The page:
If you read the blog then I’m sure you saw this candidate question coming. Also, to keep the train rolling on these questions I’m skipping a separate calendar post this week, check out our calendar page for what’s going on in Wallingford over the next week.
The Question: 45th street over I-5 is one of the most congested, dangerous roadways in the city for pedestrians and cyclists, yet the Move Seattle Levy does nothing to help connect Wallingford pedestrians or cyclists to light rail in the U-District. This is the top ask by Seattle Greenways for district 4 and has been widely covered on Wallyhood. To fix the levy Wallingford needs money to be allocated for structural improvements on or near the 45th Street overpass by the 2021 opening of light rail.
Further, the Move Seattle Levy was devised and feedback was collected without levy planners ever setting foot once in Wallingford. SDOT has not incorporated any feedback into their plans that Wallingford did provide, and has released contradictory statements about what their plans even are. While the goals of the levy and integrated transportation planning may be excellent, the levy plans for Wallingford are completely mismatched to our community needs, with cycle tracks going where they aren’t wanted and critical connections needed to complete a safe and integrated transportation network going unfunded.
As our District 4 representative, will you vote against the Move Seattle Levy as it stands today? What changes to the levy do you need to see, if any, before you will support it?
Michael Maddux’s Answer: I am generally concerned with the reliance on property tax levies, especially with the upcoming proposals from the County, as well as expected expansion proposals for the Library Levy, Families and Education Levy, and Housing Levy. These are all great things that we need, but, beyond the issue of levy capacity being bumped up against, also raise concerns about who is being priced out due to increases. While low-income seniors and disabled persons have access to programs to lower their property taxes, this does not apply to renters’ “pass through” by way of rents paid, or moderate income individuals and families. I cannot stress enough the importance of pursuing revenue reform in Seattle to move away from over-reliance on real property taxes, sales taxes, and flat fees – all regressive forms of revenue.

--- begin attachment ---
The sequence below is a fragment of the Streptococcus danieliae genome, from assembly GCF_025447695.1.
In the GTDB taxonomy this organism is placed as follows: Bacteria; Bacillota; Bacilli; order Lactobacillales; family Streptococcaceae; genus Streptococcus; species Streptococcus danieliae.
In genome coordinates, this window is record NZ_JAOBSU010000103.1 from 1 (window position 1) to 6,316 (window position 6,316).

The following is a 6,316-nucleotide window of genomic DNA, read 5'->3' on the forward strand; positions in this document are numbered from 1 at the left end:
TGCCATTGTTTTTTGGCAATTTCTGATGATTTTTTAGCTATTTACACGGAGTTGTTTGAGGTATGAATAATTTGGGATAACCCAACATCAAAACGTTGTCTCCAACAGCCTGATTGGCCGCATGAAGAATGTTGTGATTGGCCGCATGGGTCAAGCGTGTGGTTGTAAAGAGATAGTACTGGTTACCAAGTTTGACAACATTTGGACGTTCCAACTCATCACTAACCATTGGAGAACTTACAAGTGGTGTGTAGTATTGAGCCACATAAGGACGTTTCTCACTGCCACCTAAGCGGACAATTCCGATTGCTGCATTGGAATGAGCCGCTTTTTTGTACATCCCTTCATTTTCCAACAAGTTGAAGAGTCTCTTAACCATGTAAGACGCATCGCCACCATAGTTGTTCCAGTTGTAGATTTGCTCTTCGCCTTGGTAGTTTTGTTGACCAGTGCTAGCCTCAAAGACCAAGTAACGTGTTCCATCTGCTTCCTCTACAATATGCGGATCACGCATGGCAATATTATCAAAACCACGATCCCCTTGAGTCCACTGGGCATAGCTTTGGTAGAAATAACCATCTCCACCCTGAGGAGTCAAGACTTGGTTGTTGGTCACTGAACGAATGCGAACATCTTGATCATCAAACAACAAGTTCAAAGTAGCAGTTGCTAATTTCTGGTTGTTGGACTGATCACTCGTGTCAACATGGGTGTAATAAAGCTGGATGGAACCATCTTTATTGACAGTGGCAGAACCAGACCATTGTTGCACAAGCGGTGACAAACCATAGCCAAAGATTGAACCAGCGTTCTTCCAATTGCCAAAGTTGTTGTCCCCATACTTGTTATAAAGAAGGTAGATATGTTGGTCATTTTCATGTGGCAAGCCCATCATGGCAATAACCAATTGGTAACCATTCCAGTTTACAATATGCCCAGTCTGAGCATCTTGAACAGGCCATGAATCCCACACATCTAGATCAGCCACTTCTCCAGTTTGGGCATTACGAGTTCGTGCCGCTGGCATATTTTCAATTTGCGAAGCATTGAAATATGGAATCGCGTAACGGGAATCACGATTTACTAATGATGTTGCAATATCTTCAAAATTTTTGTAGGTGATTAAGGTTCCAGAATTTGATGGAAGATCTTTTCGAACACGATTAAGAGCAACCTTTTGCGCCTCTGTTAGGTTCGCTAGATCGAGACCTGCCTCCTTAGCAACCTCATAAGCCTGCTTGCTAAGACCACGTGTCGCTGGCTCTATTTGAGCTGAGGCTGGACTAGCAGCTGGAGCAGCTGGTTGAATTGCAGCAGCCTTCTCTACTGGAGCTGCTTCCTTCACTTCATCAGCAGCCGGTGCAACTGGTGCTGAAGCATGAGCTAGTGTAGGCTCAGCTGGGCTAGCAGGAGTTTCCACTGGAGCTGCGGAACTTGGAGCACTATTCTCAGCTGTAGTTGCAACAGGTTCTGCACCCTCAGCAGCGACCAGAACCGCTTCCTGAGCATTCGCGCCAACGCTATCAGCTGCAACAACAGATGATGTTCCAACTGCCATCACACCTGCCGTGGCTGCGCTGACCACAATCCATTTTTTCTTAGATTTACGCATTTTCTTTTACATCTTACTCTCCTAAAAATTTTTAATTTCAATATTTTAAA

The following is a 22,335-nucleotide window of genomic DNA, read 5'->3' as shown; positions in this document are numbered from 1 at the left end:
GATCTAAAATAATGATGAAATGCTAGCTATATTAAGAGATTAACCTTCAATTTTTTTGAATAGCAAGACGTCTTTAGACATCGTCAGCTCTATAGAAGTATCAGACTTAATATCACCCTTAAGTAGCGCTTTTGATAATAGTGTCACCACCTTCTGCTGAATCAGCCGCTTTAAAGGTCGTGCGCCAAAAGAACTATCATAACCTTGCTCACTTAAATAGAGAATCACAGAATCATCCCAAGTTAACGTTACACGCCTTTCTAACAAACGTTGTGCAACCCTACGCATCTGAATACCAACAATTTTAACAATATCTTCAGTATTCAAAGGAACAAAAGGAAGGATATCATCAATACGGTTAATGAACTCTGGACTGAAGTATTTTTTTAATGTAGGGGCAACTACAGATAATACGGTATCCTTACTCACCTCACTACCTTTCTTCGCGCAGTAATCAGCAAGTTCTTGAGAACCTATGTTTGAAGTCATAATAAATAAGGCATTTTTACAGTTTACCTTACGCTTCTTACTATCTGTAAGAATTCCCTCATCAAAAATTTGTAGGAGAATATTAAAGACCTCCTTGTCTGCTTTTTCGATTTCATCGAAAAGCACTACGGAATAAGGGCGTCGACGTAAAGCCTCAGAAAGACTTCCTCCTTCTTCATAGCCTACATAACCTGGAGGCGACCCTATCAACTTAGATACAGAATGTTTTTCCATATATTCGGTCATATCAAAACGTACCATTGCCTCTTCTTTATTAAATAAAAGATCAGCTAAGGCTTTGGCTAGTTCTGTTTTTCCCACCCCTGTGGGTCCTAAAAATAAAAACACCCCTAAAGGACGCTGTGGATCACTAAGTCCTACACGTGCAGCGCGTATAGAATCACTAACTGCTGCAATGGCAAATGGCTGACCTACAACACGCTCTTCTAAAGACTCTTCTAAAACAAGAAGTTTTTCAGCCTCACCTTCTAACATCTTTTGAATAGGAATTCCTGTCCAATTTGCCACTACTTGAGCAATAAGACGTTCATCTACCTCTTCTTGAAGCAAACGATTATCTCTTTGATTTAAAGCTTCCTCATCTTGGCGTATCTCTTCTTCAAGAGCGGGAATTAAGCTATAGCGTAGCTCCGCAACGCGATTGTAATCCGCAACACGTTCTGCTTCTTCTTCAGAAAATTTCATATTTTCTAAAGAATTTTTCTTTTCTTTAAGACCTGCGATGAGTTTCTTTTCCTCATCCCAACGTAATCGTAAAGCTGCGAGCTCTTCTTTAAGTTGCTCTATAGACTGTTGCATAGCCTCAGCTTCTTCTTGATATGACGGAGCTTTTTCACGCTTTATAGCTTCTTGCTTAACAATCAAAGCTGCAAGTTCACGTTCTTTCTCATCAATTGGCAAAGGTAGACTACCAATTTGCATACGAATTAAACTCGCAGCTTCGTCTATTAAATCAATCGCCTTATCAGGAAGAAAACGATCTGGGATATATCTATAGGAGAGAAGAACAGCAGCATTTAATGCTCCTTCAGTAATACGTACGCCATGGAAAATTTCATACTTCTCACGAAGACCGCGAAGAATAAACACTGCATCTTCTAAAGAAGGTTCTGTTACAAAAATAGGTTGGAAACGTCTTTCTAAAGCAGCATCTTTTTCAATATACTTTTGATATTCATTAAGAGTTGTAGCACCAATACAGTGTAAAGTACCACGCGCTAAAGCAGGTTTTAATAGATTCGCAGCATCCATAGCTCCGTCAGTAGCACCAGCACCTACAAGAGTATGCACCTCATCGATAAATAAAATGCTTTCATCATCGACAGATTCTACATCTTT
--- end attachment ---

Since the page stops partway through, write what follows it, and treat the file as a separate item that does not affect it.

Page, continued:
On the Move Seattle proposal, while I appreciate the funding to study what we can do to improve east-west connectivity pending future investments in light rail (Ballard Spur!!!), I do believe there is a need for a pedestrian/bicycle connection between Wallingford and the U-District. Having ridden across the 45th Street Overpass, I know I would personally feel safer with something protected, which, based on overall mobility needs, would likely mean a separate overpass akin to what is proposed in Northgate.
Rob Johnson’s Answer: In my day job, I advocate for more and better public transit throughout Washington State, so I’m very excited about the opening of the new light rail station in 2021. As we prepare for the opening of that new system we need to make sure that Wallingford has such great east/west transit connections that you can go to a stop without needing to look at a schedule and get quickly and easily to anywhere you’d like to go. I’ve been advocating for new funding in Move Seattle for better transit and safer bike and pedestrian infrastructure across the city, which is one of the reasons why I’ve been endorsed by both the Cascade Bike Club and ATU 587 (our bus/light rail drivers union). At a minimum we need to expand the sidewalk infrastructure at 45th to make it easier for people walking or biking to cross I-5. A separate 47th street crossing would be an expensive option, and thus not likely to get included in this year’s measure, but the city should at minimum study the cost of a crossing so we can start getting it into our future transportation plans.